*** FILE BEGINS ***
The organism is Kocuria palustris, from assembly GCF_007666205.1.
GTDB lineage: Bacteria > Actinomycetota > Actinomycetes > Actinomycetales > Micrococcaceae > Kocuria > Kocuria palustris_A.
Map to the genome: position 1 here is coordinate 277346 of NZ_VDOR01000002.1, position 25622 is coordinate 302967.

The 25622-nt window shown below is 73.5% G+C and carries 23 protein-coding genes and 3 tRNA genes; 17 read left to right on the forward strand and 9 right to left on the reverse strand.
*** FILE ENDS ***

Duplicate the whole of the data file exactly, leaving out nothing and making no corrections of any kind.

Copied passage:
The organism is Kocuria palustris, from assembly GCF_007666205.1.
GTDB lineage: Bacteria > Actinomycetota > Actinomycetes > Actinomycetales > Micrococcaceae > Kocuria > Kocuria palustris_A.
Map to the genome: position 1 here is coordinate 277346 of NZ_VDOR01000002.1, position 25622 is coordinate 302967.

The 25622-nt window shown below is 73.5% G+C and carries 23 protein-coding genes and 3 tRNA genes; 17 read left to right on the forward strand and 9 right to left on the reverse strand.